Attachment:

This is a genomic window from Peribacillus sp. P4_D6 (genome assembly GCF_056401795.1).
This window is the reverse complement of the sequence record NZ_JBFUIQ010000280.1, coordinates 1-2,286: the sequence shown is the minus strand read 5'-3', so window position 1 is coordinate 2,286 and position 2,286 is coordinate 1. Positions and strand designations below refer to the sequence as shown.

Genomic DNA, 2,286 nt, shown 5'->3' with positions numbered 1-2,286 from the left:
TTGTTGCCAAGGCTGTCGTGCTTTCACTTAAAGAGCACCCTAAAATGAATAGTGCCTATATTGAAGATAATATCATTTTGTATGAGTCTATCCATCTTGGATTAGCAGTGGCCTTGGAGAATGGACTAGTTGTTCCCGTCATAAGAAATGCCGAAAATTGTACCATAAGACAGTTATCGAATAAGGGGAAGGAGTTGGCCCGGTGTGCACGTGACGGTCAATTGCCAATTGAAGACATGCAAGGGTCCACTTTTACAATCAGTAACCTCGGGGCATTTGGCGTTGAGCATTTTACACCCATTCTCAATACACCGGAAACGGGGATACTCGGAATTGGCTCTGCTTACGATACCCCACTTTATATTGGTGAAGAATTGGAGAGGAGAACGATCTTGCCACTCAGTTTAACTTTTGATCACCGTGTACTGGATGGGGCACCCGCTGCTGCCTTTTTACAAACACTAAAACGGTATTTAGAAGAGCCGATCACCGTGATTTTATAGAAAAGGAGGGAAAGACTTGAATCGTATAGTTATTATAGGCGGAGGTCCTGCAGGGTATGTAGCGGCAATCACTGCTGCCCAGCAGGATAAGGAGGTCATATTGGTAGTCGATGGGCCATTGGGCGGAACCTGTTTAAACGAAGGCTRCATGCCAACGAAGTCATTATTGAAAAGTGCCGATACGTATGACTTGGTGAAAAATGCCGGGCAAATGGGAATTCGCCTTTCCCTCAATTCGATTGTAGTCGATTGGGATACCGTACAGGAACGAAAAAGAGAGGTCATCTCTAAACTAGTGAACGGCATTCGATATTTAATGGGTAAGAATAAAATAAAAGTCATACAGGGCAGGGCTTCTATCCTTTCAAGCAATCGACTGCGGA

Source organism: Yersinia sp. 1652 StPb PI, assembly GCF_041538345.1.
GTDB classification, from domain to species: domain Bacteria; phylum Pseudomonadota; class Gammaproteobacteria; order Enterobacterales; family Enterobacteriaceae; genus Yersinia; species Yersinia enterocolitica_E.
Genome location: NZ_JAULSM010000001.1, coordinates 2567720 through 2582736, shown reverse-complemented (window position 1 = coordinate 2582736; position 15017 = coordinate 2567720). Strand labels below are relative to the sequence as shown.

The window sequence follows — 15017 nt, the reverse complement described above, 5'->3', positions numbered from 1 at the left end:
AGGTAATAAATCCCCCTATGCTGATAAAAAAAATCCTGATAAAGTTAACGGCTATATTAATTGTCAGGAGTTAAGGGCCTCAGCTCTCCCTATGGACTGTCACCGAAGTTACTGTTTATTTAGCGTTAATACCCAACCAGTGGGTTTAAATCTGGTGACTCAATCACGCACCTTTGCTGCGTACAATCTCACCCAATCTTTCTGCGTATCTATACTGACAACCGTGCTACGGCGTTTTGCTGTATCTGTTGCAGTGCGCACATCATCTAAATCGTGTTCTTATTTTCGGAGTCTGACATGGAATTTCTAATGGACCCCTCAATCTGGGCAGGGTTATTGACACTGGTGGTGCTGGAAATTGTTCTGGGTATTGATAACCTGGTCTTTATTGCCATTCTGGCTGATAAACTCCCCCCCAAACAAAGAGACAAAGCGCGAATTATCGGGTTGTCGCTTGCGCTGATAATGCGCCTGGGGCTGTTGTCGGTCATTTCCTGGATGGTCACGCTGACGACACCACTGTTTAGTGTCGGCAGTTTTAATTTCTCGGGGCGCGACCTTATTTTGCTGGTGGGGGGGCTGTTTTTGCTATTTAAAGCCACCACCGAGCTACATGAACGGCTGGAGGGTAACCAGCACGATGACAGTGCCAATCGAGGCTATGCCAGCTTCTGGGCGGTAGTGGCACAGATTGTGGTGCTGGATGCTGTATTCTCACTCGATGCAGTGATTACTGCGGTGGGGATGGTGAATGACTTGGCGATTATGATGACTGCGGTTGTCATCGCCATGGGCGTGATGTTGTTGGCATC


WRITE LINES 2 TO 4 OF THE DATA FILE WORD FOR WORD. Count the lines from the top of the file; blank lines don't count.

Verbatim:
This window is the reverse complement of the sequence record NZ_JBFUIQ010000280.1, coordinates 1-2,286: the sequence shown is the minus strand read 5'-3', so window position 1 is coordinate 2,286 and position 2,286 is coordinate 1. Positions and strand designations below refer to the sequence as shown.

Genomic DNA, 2,286 nt, shown 5'->3' with positions numbered 1-2,286 from the left:
TTGTTGCCAAGGCTGTCGTGCTTTCACTTAAAGAGCACCCTAAAATGAATAGTGCCTATATTGAAGATAATATCATTTTGTATGAGTCTATCCATCTTGGATTAGCAGTGGCCTTGGAGAATGGACTAGTTGTTCCCGTCATAAGAAATGCCGAAAATTGTACCATAAGACAGTTATCGAATAAGGGGAAGGAGTTGGCCCGGTGTGCACGTGACGGTCAATTGCCAATTGAAGACATGCAAGGGTCCACTTTTACAATCAGTAACCTCGGGGCATTTGGCGTTGAGCATTTTACACCCATTCTCAATACACCGGAAACGGGGATACTCGGAATTGGCTCTGCTTACGATACCCCACTTTATATTGGTGAAGAATTGGAGAGGAGAACGATCTTGCCACTCAGTTTAACTTTTGATCACCGTGTACTGGATGGGGCACCCGCTGCTGCCTTTTTACAAACACTAAAACGGTATTTAGAAGAGCCGATCACCGTGATTTTATAGAAAAGGAGGGAAAGACTTGAATCGTATAGTTATTATAGGCGGAGGTCCTGCAGGGTATGTAGCGGCAATCACTGCTGCCCAGCAGGATAAGGAGGTCATATTGGTAGTCGATGGGCCATTGGGCGGAACCTGTTTAAACGAAGGCTRCATGCCAACGAAGTCATTATTGAAAAGTGCCGATACGTATGACTTGGTGAAAAATGCCGGGCAAATGGGAATTCGCCTTTCCCTCAATTCGATTGTAGTCGATTGGGATACCGTACAGGAACGAAAAAGAGAGGTCATCTCTAAACTAGTGAACGGCATTCGATATTTAATGGGTAAGAATAAAATAAAAGTCATACAGGGCAGGGCTTCTATCCTTTCAAGCAATCGACTGCGGA